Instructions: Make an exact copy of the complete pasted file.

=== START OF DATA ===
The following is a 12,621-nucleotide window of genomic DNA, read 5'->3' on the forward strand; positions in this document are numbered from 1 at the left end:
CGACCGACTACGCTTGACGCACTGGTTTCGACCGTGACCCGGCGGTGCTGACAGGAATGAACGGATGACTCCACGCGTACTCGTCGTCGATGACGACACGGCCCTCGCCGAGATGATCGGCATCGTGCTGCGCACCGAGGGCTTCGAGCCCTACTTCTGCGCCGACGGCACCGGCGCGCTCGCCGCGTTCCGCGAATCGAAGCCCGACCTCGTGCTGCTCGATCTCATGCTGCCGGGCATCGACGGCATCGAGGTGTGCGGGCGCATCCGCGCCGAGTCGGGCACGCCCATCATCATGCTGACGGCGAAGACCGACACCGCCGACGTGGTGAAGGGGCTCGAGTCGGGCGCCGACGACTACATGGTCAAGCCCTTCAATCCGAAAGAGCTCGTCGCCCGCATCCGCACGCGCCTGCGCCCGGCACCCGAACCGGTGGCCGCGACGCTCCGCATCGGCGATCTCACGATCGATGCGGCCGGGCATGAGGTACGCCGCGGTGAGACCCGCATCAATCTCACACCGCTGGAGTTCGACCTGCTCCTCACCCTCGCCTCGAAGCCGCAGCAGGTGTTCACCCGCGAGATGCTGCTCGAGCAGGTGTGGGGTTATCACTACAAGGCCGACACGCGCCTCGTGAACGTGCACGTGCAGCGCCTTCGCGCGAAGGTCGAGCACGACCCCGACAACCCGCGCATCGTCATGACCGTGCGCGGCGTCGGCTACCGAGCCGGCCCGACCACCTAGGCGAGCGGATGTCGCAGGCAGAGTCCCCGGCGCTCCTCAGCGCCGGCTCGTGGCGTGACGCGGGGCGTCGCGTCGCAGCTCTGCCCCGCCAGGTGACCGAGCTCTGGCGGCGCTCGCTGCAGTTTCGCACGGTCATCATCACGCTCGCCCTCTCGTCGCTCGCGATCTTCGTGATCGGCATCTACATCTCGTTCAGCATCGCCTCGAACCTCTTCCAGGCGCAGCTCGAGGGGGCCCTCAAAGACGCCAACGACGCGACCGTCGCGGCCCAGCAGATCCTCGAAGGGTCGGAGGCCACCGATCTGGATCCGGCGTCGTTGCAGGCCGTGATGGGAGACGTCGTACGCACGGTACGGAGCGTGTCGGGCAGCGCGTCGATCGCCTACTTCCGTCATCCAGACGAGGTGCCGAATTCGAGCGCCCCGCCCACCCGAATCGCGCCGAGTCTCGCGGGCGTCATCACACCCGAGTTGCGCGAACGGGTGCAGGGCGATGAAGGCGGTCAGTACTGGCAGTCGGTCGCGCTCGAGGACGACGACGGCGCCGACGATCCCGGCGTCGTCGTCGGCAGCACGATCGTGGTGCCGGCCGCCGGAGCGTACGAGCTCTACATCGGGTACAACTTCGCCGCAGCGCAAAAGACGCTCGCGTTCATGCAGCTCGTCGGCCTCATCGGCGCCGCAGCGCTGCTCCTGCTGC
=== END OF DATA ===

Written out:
The following is a 12,621-nucleotide window of genomic DNA, read 5'->3' on the forward strand; positions in this document are numbered from 1 at the left end:
CGACCGACTACGCTTGACGCACTGGTTTCGACCGTGACCCGGCGGTGCTGACAGGAATGAACGGATGACTCCACGCGTACTCGTCGTCGATGACGACACGGCCCTCGCCGAGATGATCGGCATCGTGCTGCGCACCGAGGGCTTCGAGCCCTACTTCTGCGCCGACGGCACCGGCGCGCTCGCCGCGTTCCGCGAATCGAAGCCCGACCTCGTGCTGCTCGATCTCATGCTGCCGGGCATCGACGGCATCGAGGTGTGCGGGCGCATCCGCGCCGAGTCGGGCACGCCCATCATCATGCTGACGGCGAAGACCGACACCGCCGACGTGGTGAAGGGGCTCGAGTCGGGCGCCGACGACTACATGGTCAAGCCCTTCAATCCGAAAGAGCTCGTCGCCCGCATCCGCACGCGCCTGCGCCCGGCACCCGAACCGGTGGCCGCGACGCTCCGCATCGGCGATCTCACGATCGATGCGGCCGGGCATGAGGTACGCCGCGGTGAGACCCGCATCAATCTCACACCGCTGGAGTTCGACCTGCTCCTCACCCTCGCCTCGAAGCCGCAGCAGGTGTTCACCCGCGAGATGCTGCTCGAGCAGGTGTGGGGTTATCACTACAAGGCCGACACGCGCCTCGTGAACGTGCACGTGCAGCGCCTTCGCGCGAAGGTCGAGCACGACCCCGACAACCCGCGCATCGTCATGACCGTGCGCGGCGTCGGCTACCGAGCCGGCCCGACCACCTAGGCGAGCGGATGTCGCAGGCAGAGTCCCCGGCGCTCCTCAGCGCCGGCTCGTGGCGTGACGCGGGGCGTCGCGTCGCAGCTCTGCCCCGCCAGGTGACCGAGCTCTGGCGGCGCTCGCTGCAGTTTCGCACGGTCATCATCACGCTCGCCCTCTCGTCGCTCGCGATCTTCGTGATCGGCATCTACATCTCGTTCAGCATCGCCTCGAACCTCTTCCAGGCGCAGCTCGAGGGGGCCCTCAAAGACGCCAACGACGCGACCGTCGCGGCCCAGCAGATCCTCGAAGGGTCGGAGGCCACCGATCTGGATCCGGCGTCGTTGCAGGCCGTGATGGGAGACGTCGTACGCACGGTACGGAGCGTGTCGGGCAGCGCGTCGATCGCCTACTTCCGTCATCCAGACGAGGTGCCGAATTCGAGCGCCCCGCCCACCCGAATCGCGCCGAGTCTCGCGGGCGTCATCACACCCGAGTTGCGCGAACGGGTGCAGGGCGATGAAGGCGGTCAGTACTGGCAGTCGGTCGCGCTCGAGGACGACGACGGCGCCGACGATCCCGGCGTCGTCGTCGGCAGCACGATCGTGGTGCCGGCCGCCGGAGCGTACGAGCTCTACATCGGGTACAACTTCGCCGCAGCGCAAAAGACGCTCGCGTTCATGCAGCTCGTCGGCCTCATCGGCGCCGCAGCGCTGCTCCTGCTGC